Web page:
• On the atheistic view, some action, say, rape, may not be socially advantageous and so in the course of evolution has become taboo; but that does absolutely nothing to prove that rape is really wrong. On the atheistic view, apart from the social consequences, there’s nothing really wrong with your raping someone. Thus, without God there is no absolute right and wrong which imposes itself on our conscience.
  • But the problem is that objective values do exist, and deep down we all know it. There’s no more reason to deny the objective reality of moral values than the objective reality of the physical world.
  • The reasoning of Ruse at best proves only that our subjective perception of objective moral values has evolved. But if moral values are gradually discovered, not invented, then our gradual and fallible apprehension of the moral realm no more undermines the objective reality of that realm than our gradual, fallible perception of the physical world undermines the objectivity of that realm. Most of us think that we do apprehend objective values. As Ruse himself confesses, “The man who says that it is morally acceptable to rape little children is just as mistaken as the man who says, 2+2=5” (Michael Ruse, Darwinism Defended [London: Addison-Wesley, 1982], p. 275).
  • Actions like rape, torture, and child abuse aren’t just socially unacceptable behavior—they’re moral abominations. Some things are really wrong. Similarly love, equality, and self-sacrifice are really good. But if objective values cannot exist without God, and objective values do exist, then it follows logically and inescapably that God exists.

We can summarize this argument as follows:

  1. If God does not exist, objective moral values do not exist.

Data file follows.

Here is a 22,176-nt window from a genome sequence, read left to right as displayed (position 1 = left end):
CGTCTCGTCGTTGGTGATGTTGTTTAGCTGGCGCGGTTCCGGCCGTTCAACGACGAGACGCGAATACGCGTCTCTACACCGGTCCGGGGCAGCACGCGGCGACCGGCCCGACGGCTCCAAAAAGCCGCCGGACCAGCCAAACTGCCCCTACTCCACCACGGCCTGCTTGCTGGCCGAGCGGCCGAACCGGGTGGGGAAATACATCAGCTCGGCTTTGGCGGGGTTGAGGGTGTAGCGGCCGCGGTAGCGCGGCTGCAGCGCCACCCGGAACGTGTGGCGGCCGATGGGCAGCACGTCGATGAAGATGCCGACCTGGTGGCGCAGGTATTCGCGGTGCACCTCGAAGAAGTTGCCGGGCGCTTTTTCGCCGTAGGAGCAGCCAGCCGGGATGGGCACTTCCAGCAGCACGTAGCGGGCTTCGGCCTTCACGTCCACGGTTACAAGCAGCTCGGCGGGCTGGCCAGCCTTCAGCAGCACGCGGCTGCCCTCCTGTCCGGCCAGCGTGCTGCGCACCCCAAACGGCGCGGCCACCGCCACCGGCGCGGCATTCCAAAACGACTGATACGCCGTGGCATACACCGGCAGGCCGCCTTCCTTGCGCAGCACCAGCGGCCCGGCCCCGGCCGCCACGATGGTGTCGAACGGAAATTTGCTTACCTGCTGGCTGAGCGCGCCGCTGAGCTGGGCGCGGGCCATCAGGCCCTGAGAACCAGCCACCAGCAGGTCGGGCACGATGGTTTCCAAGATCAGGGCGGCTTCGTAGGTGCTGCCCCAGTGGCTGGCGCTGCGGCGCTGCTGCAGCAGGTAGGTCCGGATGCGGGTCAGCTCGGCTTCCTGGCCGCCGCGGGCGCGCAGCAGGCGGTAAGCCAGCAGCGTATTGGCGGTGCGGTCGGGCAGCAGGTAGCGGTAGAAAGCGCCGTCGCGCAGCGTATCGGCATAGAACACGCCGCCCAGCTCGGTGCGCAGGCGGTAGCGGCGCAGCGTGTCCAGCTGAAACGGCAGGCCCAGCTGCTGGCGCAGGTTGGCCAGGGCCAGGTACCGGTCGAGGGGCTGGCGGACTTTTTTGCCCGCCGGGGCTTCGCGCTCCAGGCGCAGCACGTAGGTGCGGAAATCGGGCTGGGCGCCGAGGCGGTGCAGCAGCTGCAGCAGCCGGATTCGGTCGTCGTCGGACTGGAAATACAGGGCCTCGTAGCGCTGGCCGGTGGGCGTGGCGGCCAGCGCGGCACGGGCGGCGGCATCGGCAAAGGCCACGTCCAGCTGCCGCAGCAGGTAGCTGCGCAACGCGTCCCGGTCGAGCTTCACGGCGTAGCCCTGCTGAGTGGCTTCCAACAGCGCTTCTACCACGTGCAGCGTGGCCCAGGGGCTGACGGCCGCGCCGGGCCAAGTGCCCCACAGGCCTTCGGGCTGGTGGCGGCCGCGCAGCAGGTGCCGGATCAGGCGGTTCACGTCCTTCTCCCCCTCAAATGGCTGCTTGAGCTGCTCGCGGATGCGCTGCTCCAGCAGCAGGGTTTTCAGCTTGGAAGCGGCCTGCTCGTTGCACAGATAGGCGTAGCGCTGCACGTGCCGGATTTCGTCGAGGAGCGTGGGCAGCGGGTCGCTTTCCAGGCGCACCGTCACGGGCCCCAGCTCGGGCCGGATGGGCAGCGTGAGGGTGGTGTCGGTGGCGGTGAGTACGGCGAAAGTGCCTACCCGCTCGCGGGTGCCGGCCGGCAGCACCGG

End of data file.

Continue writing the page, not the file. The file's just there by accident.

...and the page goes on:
2. Objective moral values do exist.
  3. Therefore, God exists.

(4) GOD MAKES SENSE OF THE HISTORICAL FACTS CONCERNING THE LIFE, DEATH, AND RESURRECTION OF JESUS.

  • The historical person Jesus of Nazareth was a remarkable individual. New Testament critics have reached something of a consensus that the historical Jesus came on the scene with an unprecedented sense of divine authority, the authority to stand and speak in God’s place. That’s why the Jewish leadership instigated his crucifixion for the charge of blasphemy. He claimed that in himself the Kingdom of God had come, and as visible demonstrations of this fact he carried out a ministry of miracles and exorcisms. But the supreme confirmation of his claim was his resurrection from the dead.
  • If Jesus did rise from the dead, then it would seem that we have a divine miracle on our hands and, thus, evidence for the existence of God. Now most people would probably think that the resurrection of Jesus is something you just accept on faith or not. But there are actually three established facts, recognized by the majority of New Testament historians today, which I believe are best explained by the resurrection of Jesus: His empty tomb, his post-mortem appearances and the origin of the disciples’ belief in his resurrection. Let’s look briefly at each one of these.

Fact #1: Jesus’ tomb was found empty by a group of his women followers on Sunday morning. According to Jacob Kremer, an Austrian scholar who has specialized in the study of the resurrection, “by far most scholars hold firmly to the reliability of the biblical statements about the empty tomb” (Jacob Kremer, Die Osterevangelien–Geschichten um Geschichte [Stuttgart: Katholisches Bibelwerk, 1977], pp. 49-50).  According to D. H. Van Daalen, it is extremely difficult to object to the empty tomb on historical grounds; those who deny it do so on the basis of theological or philosophical assumptions.

Fact #2: On separate occasions different individuals and groups saw appearances of Jesus alive after his death. According to Gerd Ludemann, a prominent German New Testament critic, “It may be taken as historically certain that Peter and the disciples had experiences after Jesus’ death in which Jesus appeared to them as the risen Christ” (Gerd Ludemann, What Really Happened to Jesus?, trans. John Bowden [Louisville, Kent.: Westminster John Knox Press, 1995], p. 8). These appearances were witnessed not only by believers, but also by unbelievers, skeptics, and even enemies.